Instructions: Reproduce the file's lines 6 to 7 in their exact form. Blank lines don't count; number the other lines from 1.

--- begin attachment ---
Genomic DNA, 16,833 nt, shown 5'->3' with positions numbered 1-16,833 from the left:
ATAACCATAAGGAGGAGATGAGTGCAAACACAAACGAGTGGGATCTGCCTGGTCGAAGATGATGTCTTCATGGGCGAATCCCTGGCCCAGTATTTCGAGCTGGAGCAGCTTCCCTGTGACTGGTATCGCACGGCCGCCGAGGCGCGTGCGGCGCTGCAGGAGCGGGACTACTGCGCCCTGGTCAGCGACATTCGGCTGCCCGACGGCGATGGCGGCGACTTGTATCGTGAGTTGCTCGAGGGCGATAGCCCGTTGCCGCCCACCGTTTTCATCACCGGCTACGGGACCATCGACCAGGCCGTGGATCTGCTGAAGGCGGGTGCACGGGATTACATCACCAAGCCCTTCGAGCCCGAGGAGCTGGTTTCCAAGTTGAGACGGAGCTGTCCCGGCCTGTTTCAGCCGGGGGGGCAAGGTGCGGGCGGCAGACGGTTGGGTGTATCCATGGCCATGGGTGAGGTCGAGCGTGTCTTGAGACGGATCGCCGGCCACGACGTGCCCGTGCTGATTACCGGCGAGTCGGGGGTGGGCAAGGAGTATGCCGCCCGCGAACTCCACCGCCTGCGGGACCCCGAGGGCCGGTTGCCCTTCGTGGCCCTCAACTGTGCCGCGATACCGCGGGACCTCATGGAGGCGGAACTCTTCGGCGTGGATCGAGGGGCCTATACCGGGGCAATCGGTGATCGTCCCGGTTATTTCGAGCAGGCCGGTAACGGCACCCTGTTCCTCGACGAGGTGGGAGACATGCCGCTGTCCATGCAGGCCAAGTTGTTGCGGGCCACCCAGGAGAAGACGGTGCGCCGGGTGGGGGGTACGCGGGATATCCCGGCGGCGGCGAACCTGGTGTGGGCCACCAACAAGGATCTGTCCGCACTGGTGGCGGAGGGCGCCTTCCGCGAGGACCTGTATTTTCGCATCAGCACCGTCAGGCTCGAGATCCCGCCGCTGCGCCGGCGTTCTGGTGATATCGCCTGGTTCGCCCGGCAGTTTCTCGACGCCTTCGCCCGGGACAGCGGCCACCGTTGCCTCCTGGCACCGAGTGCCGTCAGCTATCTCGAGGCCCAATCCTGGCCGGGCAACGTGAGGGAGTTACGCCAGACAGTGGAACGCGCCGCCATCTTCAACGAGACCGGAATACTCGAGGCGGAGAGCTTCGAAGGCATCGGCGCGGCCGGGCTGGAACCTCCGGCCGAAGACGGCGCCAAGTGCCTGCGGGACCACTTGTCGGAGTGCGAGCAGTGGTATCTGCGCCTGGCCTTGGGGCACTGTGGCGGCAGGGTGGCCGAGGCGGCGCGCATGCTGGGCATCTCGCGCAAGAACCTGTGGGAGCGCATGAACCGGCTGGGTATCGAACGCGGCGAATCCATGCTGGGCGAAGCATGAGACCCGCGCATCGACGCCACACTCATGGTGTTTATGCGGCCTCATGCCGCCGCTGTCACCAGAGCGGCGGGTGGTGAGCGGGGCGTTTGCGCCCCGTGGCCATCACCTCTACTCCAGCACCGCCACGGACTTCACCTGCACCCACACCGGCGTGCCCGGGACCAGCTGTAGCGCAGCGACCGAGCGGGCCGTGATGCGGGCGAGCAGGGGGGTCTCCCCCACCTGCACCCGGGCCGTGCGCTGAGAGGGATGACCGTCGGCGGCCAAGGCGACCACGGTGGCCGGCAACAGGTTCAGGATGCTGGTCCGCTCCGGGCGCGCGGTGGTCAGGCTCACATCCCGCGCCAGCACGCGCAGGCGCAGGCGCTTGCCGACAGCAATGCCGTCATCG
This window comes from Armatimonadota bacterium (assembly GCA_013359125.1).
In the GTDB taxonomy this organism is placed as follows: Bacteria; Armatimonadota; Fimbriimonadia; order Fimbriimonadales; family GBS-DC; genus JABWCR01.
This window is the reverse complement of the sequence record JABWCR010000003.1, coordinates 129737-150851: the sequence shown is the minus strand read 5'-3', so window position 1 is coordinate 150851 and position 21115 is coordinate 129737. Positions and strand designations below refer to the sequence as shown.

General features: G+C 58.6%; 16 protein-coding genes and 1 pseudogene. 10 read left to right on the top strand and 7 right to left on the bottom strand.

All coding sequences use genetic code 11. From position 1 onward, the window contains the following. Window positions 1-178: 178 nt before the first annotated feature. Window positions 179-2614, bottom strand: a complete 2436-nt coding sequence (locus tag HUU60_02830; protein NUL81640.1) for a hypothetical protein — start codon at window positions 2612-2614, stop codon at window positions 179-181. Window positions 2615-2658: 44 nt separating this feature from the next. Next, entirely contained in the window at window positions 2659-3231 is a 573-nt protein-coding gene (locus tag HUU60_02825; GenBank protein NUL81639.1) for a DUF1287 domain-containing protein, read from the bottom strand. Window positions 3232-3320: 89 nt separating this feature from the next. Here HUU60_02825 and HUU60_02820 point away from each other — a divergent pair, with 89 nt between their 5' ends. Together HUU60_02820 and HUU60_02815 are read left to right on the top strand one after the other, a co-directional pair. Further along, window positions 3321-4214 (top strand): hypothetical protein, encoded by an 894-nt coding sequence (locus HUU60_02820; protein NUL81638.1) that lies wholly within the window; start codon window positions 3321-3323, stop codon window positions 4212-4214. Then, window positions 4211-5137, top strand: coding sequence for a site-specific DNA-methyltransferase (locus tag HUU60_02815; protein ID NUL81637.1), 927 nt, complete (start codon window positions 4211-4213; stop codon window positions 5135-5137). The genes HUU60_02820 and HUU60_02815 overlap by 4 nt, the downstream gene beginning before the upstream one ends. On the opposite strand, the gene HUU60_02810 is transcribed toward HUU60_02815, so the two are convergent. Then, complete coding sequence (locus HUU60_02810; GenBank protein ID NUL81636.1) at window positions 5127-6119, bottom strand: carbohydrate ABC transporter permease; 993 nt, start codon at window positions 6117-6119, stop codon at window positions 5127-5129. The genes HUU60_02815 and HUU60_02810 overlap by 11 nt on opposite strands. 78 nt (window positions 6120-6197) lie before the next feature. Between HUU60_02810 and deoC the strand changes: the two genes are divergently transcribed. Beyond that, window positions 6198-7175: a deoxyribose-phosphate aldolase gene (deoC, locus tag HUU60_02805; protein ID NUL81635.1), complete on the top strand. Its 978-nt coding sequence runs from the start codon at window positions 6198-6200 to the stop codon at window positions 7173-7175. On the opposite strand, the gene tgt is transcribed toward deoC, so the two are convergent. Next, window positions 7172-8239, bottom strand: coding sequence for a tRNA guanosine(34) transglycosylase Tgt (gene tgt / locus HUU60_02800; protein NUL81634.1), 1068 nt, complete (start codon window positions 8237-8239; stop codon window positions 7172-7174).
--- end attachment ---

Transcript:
General features: G+C 58.6%; 16 protein-coding genes and 1 pseudogene. 10 read left to right on the top strand and 7 right to left on the bottom strand.

All coding sequences use genetic code 11. From position 1 onward, the window contains the following. Window positions 1-178: 178 nt before the first annotated feature. Window positions 179-2614, bottom strand: a complete 2436-nt coding sequence (locus tag HUU60_02830; protein NUL81640.1) for a hypothetical protein — start codon at window positions 2612-2614, stop codon at window positions 179-181. Window positions 2615-2658: 44 nt separating this feature from the next. Next, entirely contained in the window at window positions 2659-3231 is a 573-nt protein-coding gene (locus tag HUU60_02825; GenBank protein NUL81639.1) for a DUF1287 domain-containing protein, read from the bottom strand. Window positions 3232-3320: 89 nt separating this feature from the next. Here HUU60_02825 and HUU60_02820 point away from each other — a divergent pair, with 89 nt between their 5' ends. Together HUU60_02820 and HUU60_02815 are read left to right on the top strand one after the other, a co-directional pair. Further along, window positions 3321-4214 (top strand): hypothetical protein, encoded by an 894-nt coding sequence (locus HUU60_02820; protein NUL81638.1) that lies wholly within the window; start codon window positions 3321-3323, stop codon window positions 4212-4214. Then, window positions 4211-5137, top strand: coding sequence for a site-specific DNA-methyltransferase (locus tag HUU60_02815; protein ID NUL81637.1), 927 nt, complete (start codon window positions 4211-4213; stop codon window positions 5135-5137). The genes HUU60_02820 and HUU60_02815 overlap by 4 nt, the downstream gene beginning before the upstream one ends. On the opposite strand, the gene HUU60_02810 is transcribed toward HUU60_02815, so the two are convergent. Then, complete coding sequence (locus HUU60_02810; GenBank protein ID NUL81636.1) at window positions 5127-6119, bottom strand: carbohydrate ABC transporter permease; 993 nt, start codon at window positions 6117-6119, stop codon at window positions 5127-5129. The genes HUU60_02815 and HUU60_02810 overlap by 11 nt on opposite strands. 78 nt (window positions 6120-6197) lie before the next feature. Between HUU60_02810 and deoC the strand changes: the two genes are divergently transcribed. Beyond that, window positions 6198-7175: a deoxyribose-phosphate aldolase gene (deoC, locus tag HUU60_02805; protein ID NUL81635.1), complete on the top strand. Its 978-nt coding sequence runs from the start codon at window positions 6198-6200 to the stop codon at window positions 7173-7175. On the opposite strand, the gene tgt is transcribed toward deoC, so the two are convergent. Next, window positions 7172-8239, bottom strand: coding sequence for a tRNA guanosine(34) transglycosylase Tgt (gene tgt / locus HUU60_02800; protein NUL81634.1), 1068 nt, complete (start codon window positions 8237-8239; stop codon window positions 7172-7174).